While coronavirus lockdowns caused many men across the world to grow their hair longer than usual, none compare with Nguyen Van Chien: the 92-year-old from Vietnam’s southern Mekong Delta region is the proud owner of five-metre-long dreadlocks, which he hasn’t cut, washed or combed for nearly 80 years.
“I believe if I cut my hair I will die. I dare not to change anything, not even combing it,” said Chien, who believes in a faith that prescribes leaving untouched what a person is born with.
“I only nurture it, cover it in a scarf to keep it dry and clean and looking nice.”
Chien, who worships nine powers and seven gods, believes it was his calling to grow his hair, which he bundles up under an orange turban.
He was required to trim it when at school, but left after third grade and decided never to cut, comb or wash it again.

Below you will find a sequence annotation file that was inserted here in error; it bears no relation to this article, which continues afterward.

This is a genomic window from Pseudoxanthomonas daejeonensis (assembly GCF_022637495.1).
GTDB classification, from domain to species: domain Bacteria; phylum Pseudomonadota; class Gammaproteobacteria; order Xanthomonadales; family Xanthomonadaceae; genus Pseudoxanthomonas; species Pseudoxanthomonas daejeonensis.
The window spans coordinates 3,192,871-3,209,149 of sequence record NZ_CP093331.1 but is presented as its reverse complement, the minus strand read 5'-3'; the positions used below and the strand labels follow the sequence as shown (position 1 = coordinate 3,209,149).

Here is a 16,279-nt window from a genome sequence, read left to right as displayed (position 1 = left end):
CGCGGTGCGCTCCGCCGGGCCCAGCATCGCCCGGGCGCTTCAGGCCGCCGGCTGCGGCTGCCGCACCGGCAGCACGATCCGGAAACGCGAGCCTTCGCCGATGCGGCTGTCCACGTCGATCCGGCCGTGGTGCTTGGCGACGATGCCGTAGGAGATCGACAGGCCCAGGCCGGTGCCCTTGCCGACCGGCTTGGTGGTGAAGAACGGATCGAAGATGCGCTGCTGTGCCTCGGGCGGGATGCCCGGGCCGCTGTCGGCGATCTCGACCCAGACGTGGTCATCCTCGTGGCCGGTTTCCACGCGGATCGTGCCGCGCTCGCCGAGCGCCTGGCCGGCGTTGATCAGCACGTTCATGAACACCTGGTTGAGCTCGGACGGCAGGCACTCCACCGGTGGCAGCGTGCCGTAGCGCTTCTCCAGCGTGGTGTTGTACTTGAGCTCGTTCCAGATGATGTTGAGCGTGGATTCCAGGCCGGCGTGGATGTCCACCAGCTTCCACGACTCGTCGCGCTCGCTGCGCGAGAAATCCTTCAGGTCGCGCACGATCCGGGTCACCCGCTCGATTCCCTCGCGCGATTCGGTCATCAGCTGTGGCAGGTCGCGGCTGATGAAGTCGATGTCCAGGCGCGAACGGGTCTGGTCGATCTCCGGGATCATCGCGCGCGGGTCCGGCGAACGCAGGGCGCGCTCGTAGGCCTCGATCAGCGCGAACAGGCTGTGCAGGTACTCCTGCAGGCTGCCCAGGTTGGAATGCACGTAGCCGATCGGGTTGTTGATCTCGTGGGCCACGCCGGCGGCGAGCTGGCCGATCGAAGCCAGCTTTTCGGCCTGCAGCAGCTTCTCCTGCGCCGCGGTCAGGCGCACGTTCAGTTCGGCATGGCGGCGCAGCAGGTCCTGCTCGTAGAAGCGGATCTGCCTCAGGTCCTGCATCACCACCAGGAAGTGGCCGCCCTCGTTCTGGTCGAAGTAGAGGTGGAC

“I remembered my hair was black, thick and strong. I combed it, untangled it to make it smooth. But when I heard the calling from the divine power, I knew immediately that I was chosen,” he said in his village about 80km (50 miles) west of Ho Chi Minh City.
“I touched my hair and overnight it has became really hard. It has attached to my head and became a thing of its own.”
Chien follows a near-obsolete faith known as “Dua”, the coconut religion, named after its founder who claimed he survived only on coconuts to retain his vitality. Dua is banned in Vietnam and categorised as a false belief.
Chien’s fifth son, Luom, 62, helps him to manage his giant locks. He too believes in the connection between hair and mortality, having seen a man pass away after trying to re-attach his hair with string.
“These things look simple but they are sacred,” said Luom.